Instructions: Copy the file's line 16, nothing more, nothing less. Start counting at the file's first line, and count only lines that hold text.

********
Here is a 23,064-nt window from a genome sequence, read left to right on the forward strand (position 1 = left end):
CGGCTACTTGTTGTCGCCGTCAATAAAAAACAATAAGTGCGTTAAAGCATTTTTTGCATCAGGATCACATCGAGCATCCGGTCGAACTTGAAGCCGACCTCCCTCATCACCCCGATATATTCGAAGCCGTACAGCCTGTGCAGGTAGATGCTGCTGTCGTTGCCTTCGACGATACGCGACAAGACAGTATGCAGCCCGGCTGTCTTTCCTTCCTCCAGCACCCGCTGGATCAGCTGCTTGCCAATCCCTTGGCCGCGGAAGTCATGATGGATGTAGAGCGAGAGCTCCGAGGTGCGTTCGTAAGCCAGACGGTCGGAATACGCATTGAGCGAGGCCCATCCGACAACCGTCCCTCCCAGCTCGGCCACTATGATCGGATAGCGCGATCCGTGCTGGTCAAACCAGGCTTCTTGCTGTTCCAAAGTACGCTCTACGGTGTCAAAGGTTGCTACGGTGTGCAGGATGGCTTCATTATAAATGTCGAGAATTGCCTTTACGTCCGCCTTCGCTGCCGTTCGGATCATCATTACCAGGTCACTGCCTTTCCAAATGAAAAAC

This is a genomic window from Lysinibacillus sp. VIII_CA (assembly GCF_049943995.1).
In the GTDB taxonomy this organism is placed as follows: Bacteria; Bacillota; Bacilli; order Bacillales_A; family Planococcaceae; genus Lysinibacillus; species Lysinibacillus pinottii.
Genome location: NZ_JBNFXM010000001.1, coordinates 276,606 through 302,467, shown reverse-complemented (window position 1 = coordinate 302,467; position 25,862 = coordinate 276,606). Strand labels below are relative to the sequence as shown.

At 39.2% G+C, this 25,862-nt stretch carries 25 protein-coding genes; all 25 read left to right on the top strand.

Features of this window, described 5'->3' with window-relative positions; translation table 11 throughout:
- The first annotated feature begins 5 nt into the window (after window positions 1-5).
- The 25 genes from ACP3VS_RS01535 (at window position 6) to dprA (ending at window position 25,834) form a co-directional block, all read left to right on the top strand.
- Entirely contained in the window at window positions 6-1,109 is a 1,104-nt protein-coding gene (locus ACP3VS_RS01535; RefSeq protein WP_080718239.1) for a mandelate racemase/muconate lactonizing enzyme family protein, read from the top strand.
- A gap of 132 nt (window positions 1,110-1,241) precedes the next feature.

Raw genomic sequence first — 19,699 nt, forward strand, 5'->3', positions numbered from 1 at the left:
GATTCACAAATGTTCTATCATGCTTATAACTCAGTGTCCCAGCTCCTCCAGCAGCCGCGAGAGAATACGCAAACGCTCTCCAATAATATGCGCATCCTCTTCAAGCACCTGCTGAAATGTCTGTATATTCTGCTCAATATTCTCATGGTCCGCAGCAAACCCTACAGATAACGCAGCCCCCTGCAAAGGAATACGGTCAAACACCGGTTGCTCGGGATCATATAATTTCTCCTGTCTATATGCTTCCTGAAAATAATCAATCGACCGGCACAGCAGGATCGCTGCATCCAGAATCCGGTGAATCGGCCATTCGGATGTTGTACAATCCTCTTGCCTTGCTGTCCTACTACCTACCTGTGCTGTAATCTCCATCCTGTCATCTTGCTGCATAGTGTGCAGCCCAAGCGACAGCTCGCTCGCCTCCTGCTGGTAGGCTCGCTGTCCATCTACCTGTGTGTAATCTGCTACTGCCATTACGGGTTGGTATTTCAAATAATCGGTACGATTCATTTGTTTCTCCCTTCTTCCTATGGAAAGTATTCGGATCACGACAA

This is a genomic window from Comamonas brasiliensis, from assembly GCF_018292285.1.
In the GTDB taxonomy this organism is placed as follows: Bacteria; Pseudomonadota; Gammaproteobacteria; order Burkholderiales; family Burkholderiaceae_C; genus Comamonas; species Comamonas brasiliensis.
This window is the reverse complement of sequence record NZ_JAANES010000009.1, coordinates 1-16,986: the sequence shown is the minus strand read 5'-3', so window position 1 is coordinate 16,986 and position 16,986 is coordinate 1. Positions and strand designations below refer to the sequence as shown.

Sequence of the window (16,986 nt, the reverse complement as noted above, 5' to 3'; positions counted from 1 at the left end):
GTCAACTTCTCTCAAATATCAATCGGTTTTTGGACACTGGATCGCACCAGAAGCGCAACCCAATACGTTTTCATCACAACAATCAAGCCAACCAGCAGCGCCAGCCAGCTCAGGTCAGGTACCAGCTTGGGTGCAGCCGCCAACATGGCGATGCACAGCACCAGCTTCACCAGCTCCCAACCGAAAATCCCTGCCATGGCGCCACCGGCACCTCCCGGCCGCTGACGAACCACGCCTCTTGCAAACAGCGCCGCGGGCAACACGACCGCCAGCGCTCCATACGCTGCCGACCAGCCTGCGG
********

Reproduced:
This window is the reverse complement of sequence record NZ_JAANES010000009.1, coordinates 1-16,986: the sequence shown is the minus strand read 5'-3', so window position 1 is coordinate 16,986 and position 16,986 is coordinate 1. Positions and strand designations below refer to the sequence as shown.